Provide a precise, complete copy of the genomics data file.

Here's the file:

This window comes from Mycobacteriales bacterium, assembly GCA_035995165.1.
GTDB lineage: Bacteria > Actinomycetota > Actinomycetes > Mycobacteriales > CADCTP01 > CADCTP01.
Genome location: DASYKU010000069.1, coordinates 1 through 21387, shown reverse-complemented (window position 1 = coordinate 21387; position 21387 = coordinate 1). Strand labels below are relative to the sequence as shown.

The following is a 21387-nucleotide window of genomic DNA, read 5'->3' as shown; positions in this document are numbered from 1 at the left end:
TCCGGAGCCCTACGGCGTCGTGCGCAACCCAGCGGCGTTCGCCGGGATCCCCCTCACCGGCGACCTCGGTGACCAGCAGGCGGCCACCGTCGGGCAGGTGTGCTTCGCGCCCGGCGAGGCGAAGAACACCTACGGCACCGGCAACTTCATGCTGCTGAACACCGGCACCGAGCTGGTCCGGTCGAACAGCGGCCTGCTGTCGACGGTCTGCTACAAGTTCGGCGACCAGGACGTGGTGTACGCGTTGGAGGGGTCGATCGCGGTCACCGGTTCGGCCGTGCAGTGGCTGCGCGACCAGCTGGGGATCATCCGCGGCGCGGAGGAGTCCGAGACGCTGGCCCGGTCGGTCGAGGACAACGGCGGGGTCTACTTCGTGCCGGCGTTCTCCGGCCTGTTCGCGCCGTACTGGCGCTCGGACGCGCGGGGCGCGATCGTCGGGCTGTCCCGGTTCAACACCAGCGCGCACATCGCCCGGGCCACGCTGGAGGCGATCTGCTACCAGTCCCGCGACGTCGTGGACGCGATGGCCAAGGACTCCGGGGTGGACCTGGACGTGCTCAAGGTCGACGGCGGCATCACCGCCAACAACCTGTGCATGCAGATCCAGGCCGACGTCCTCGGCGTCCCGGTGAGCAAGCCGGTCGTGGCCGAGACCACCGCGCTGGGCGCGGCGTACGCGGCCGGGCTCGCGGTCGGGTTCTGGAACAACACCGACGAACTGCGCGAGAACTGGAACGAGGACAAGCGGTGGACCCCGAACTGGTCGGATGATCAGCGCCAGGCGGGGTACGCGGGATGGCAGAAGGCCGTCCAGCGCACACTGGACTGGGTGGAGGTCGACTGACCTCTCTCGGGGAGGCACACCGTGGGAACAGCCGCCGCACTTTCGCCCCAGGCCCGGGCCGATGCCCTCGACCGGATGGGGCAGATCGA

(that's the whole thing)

This window comes from Mycobacteriales bacterium, assembly GCA_035995165.1.
GTDB lineage: Bacteria > Actinomycetota > Actinomycetes > Mycobacteriales > CADCTP01 > CADCTP01.
Genome location: DASYKU010000069.1, coordinates 1 through 21387, shown reverse-complemented (window position 1 = coordinate 21387; position 21387 = coordinate 1). Strand labels below are relative to the sequence as shown.

The following is a 21387-nucleotide window of genomic DNA, read 5'->3' as shown; positions in this document are numbered from 1 at the left end:
TCCGGAGCCCTACGGCGTCGTGCGCAACCCAGCGGCGTTCGCCGGGATCCCCCTCACCGGCGACCTCGGTGACCAGCAGGCGGCCACCGTCGGGCAGGTGTGCTTCGCGCCCGGCGAGGCGAAGAACACCTACGGCACCGGCAACTTCATGCTGCTGAACACCGGCACCGAGCTGGTCCGGTCGAACAGCGGCCTGCTGTCGACGGTCTGCTACAAGTTCGGCGACCAGGACGTGGTGTACGCGTTGGAGGGGTCGATCGCGGTCACCGGTTCGGCCGTGCAGTGGCTGCGCGACCAGCTGGGGATCATCCGCGGCGCGGAGGAGTCCGAGACGCTGGCCCGGTCGGTCGAGGACAACGGCGGGGTCTACTTCGTGCCGGCGTTCTCCGGCCTGTTCGCGCCGTACTGGCGCTCGGACGCGCGGGGCGCGATCGTCGGGCTGTCCCGGTTCAACACCAGCGCGCACATCGCCCGGGCCACGCTGGAGGCGATCTGCTACCAGTCCCGCGACGTCGTGGACGCGATGGCCAAGGACTCCGGGGTGGACCTGGACGTGCTCAAGGTCGACGGCGGCATCACCGCCAACAACCTGTGCATGCAGATCCAGGCCGACGTCCTCGGCGTCCCGGTGAGCAAGCCGGTCGTGGCCGAGACCACCGCGCTGGGCGCGGCGTACGCGGCCGGGCTCGCGGTCGGGTTCTGGAACAACACCGACGAACTGCGCGAGAACTGGAACGAGGACAAGCGGTGGACCCCGAACTGGTCGGATGATCAGCGCCAGGCGGGGTACGCGGGATGGCAGAAGGCCGTCCAGCGCACACTGGACTGGGTGGAGGTCGACTGACCTCTCTCGGGGAGGCACACCGTGGGAACAGCCGCCGCACTTTCGCCCCAGGCCCGGGCCGATGCCCTCGACCGGATGGGGCAGATCGA